Regular Random: five minutes with tea and lemon-rosemary cookies

Afternoon tea, with lemon-rosemary cookies. Shot of vintage plate, cup and saucer with three star-shaped cookies on plate and assam tea with lemon in cup. Image: Su Leslie, 2017

Afternoon tea, with lemon-rosemary cookies. Image: Su Leslie, 2017

My friend Sarah at Art Expedition sent me her recipe for Lemon-Rosemary cookies, and while my first couple of batches do rather lack finesse, Sarah’s recipe is really good and the cookies taste fantastic.

Five Minutes of Random (the #RegularRandom challenge) is hosted by Desley Jane at Musings of a Frequently Flying Scientist. 

If you’d like to join in:

  • choose a subject or a scene
  • spend five minutes photographing it – no more!
  • try to see it from many angles, look through something at it, change the light that’s hitting it
  • tag your post #regularrandom and ping back to Desley’s post
  • have fun!



Rosemary and feta scones (a recipe)

Close up shot of rosemary and feta scones. Image: Su Leslie, 2107

Rosemary and feta scones. Image: Su Leslie, 2017

Ingredients (makes six large scones)

300g self-raising flour*

Good pinch sea-salt

50g very cold butter

220-260ml cold milk

100g crumbled feta cheese

Good handful (or about two tablespoons) roughly chopped fresh rosemary. If you’re using dried herbs, about 1-2 teaspoons.

* You can use plain flour and add 1.5 teaspoons of baking powder. Make sure it’s not bread flour, which has more gluten and the scones won’t rise as well.


Pre-heat oven to 220°C.

Sift flour into a bowl; add salt. Cut in the butter until it resembles fine breadcrumbs. Stir through rosemary and feta.  Add enough milk to form a soft dough. Don’t over-mix.

Tip onto lightly floured baking tray and knead gently a couple of times. Roll or press dough until it is about 2cm thick.

I kept the dough in a round, and cut into 6 wedges, but you could use a cookie cutter for more traditional round scones.

The dough doesn’t spread much so you can bake them close together on the tray.

Bake for about 10 minutes, or until golden. Remove from oven and cool on a wire tray (just long enough that they’re not too hot to handle).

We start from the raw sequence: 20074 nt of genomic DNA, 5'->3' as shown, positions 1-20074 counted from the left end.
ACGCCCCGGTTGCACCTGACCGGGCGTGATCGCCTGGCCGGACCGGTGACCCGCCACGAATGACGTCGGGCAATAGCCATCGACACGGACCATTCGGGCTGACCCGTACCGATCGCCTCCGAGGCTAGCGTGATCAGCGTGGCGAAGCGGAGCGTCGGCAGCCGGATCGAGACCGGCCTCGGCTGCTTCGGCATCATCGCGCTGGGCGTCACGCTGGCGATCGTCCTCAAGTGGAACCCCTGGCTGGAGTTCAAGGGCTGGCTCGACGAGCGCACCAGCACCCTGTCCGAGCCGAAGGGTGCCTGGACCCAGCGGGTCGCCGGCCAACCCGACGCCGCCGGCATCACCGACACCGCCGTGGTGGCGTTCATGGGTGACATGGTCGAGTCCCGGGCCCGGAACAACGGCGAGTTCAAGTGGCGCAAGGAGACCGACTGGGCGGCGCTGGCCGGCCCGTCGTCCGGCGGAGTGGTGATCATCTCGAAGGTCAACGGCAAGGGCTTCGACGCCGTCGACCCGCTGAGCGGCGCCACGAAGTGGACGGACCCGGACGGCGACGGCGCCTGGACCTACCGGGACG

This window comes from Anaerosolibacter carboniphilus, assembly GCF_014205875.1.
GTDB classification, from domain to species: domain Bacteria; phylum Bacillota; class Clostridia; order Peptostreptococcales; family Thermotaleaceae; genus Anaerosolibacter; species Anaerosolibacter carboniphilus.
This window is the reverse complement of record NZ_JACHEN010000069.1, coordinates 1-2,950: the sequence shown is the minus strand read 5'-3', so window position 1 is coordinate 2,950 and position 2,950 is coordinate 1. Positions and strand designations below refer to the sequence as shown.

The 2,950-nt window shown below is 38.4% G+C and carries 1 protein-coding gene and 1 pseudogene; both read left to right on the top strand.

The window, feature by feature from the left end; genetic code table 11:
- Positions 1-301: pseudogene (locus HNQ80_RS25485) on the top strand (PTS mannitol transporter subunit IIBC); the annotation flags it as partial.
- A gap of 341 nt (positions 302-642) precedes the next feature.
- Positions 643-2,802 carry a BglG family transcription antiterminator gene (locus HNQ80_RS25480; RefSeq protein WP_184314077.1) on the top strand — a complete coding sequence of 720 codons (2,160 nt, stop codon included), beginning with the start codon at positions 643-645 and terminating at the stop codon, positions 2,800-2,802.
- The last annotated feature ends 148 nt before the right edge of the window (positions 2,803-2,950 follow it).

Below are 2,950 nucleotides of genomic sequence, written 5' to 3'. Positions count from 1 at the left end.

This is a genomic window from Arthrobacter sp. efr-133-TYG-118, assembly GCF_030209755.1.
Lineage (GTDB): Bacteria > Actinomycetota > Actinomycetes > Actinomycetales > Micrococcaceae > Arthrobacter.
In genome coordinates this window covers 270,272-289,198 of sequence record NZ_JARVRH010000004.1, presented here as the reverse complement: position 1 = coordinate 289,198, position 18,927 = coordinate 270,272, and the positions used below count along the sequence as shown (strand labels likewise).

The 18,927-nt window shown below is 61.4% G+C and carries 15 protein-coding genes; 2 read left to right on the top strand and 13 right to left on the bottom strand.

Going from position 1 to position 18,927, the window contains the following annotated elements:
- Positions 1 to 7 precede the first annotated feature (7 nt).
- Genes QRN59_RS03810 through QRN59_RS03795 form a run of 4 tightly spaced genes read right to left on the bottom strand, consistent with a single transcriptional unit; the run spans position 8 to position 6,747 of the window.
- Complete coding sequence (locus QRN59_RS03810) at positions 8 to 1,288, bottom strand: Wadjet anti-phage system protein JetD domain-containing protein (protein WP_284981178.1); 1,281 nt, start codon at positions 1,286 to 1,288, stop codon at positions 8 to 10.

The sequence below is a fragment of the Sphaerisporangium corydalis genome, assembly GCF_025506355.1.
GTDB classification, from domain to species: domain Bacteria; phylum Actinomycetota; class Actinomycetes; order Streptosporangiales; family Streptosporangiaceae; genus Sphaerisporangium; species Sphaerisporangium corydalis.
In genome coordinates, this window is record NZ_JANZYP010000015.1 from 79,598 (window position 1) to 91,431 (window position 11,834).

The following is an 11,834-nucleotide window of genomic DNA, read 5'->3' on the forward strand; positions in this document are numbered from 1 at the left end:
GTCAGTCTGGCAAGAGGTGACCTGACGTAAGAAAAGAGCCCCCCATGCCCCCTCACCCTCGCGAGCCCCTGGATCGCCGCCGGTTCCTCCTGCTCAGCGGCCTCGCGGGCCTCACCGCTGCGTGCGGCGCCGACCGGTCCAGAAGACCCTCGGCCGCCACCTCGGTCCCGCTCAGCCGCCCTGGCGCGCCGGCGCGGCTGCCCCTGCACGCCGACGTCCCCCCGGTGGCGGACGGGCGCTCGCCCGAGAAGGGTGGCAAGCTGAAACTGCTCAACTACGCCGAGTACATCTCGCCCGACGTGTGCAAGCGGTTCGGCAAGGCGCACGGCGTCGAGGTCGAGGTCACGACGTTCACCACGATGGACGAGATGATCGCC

Some additional thoughts

The basic scone recipe I used comes from the Edmonds Cookery Book. It’s a kind of bible of traditional Kiwi food, and I’d wager that most of the home-baked scones consumed here have their origin in an Edmonds’ recipe.

When I looked for alternative recipes, I found some that add extra baking powder to self-raising flour and some that use  baking soda and cream of tartar as separate ingredients. I found recipes that use buttermilk or yogurt, some with a mix of butter and lard as shortening, and even some that included eggs.

I’m intrigued by these variations and will probably experiment — with different leavening agents at least. I don’t think I’ll try adding lard though, and as for eggs? Doesn’t that just turn the mixture into muffins?

Do you have a favourite scone recipe? Baking powder, or baking soda and buttermilk? Butter or lard? Do you add eggs?

I’d love to know how these variations work. And of course, what extra ingredients do you add?

Magic Monday

Still warm. Two homemade loaves of wholewheat, seeded sourdough bread, resting on a cooling rack. Image: Su Leslie, 2017

Still warm. Home-made sourdough bread. Image: Su Leslie, 2017

Today has been bread-making day, and now there are two loaves of wholemeal sourdough cooling on the kitchen bench.

All cooking is slightly magical, but sourdough is especially so. A paste of flour and water  that we first made two years ago (called a starter) provides food for the natural yeasts and bacteria that hang out in our kitchen. We add flour, water and salt; and natural fermentation does the rest.

Two loaf pans with sourdough, kneaded and ready for proving before being baked. Image: Su Leslie, 2017

Sourdough; mixed, kneaded and ready for final proving. Image: Su Leslie, 2017